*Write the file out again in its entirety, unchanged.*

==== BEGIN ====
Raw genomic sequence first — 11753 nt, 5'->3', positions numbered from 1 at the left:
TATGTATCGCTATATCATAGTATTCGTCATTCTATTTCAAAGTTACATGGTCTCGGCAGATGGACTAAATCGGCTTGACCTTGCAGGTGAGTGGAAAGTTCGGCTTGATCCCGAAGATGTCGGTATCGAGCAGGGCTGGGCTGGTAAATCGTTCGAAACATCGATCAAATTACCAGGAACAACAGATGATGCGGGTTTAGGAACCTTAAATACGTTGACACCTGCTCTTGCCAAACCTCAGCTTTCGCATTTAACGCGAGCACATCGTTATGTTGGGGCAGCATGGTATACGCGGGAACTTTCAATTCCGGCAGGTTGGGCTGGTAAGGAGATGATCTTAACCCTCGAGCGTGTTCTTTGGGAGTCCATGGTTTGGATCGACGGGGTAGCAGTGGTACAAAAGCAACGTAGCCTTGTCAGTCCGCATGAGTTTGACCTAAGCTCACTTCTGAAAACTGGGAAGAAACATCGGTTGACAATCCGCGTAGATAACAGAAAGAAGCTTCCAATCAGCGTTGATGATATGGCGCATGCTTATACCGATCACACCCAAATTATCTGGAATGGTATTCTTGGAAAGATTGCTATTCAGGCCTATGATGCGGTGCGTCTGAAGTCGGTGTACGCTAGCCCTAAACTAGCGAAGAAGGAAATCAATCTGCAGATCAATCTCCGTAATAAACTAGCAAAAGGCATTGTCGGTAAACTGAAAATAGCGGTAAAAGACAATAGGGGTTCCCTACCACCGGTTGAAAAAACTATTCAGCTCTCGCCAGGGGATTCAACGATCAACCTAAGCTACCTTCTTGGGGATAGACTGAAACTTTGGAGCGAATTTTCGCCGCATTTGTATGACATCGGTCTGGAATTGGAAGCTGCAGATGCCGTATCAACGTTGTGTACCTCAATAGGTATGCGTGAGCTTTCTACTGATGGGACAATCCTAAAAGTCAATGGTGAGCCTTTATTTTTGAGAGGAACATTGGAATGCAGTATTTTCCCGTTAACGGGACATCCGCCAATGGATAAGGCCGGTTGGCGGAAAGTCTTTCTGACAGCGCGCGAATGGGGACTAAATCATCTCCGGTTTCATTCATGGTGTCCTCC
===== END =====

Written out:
Raw genomic sequence first — 11753 nt, 5'->3', positions numbered from 1 at the left:
TATGTATCGCTATATCATAGTATTCGTCATTCTATTTCAAAGTTACATGGTCTCGGCAGATGGACTAAATCGGCTTGACCTTGCAGGTGAGTGGAAAGTTCGGCTTGATCCCGAAGATGTCGGTATCGAGCAGGGCTGGGCTGGTAAATCGTTCGAAACATCGATCAAATTACCAGGAACAACAGATGATGCGGGTTTAGGAACCTTAAATACGTTGACACCTGCTCTTGCCAAACCTCAGCTTTCGCATTTAACGCGAGCACATCGTTATGTTGGGGCAGCATGGTATACGCGGGAACTTTCAATTCCGGCAGGTTGGGCTGGTAAGGAGATGATCTTAACCCTCGAGCGTGTTCTTTGGGAGTCCATGGTTTGGATCGACGGGGTAGCAGTGGTACAAAAGCAACGTAGCCTTGTCAGTCCGCATGAGTTTGACCTAAGCTCACTTCTGAAAACTGGGAAGAAACATCGGTTGACAATCCGCGTAGATAACAGAAAGAAGCTTCCAATCAGCGTTGATGATATGGCGCATGCTTATACCGATCACACCCAAATTATCTGGAATGGTATTCTTGGAAAGATTGCTATTCAGGCCTATGATGCGGTGCGTCTGAAGTCGGTGTACGCTAGCCCTAAACTAGCGAAGAAGGAAATCAATCTGCAGATCAATCTCCGTAATAAACTAGCAAAAGGCATTGTCGGTAAACTGAAAATAGCGGTAAAAGACAATAGGGGTTCCCTACCACCGGTTGAAAAAACTATTCAGCTCTCGCCAGGGGATTCAACGATCAACCTAAGCTACCTTCTTGGGGATAGACTGAAACTTTGGAGCGAATTTTCGCCGCATTTGTATGACATCGGTCTGGAATTGGAAGCTGCAGATGCCGTATCAACGTTGTGTACCTCAATAGGTATGCGTGAGCTTTCTACTGATGGGACAATCCTAAAAGTCAATGGTGAGCCTTTATTTTTGAGAGGAACATTGGAATGCAGTATTTTCCCGTTAACGGGACATCCGCCAATGGATAAGGCCGGTTGGCGGAAAGTCTTTCTGACAGCGCGCGAATGGGGACTAAATCATCTCCGGTTTCATTCATGGTGTCCTCC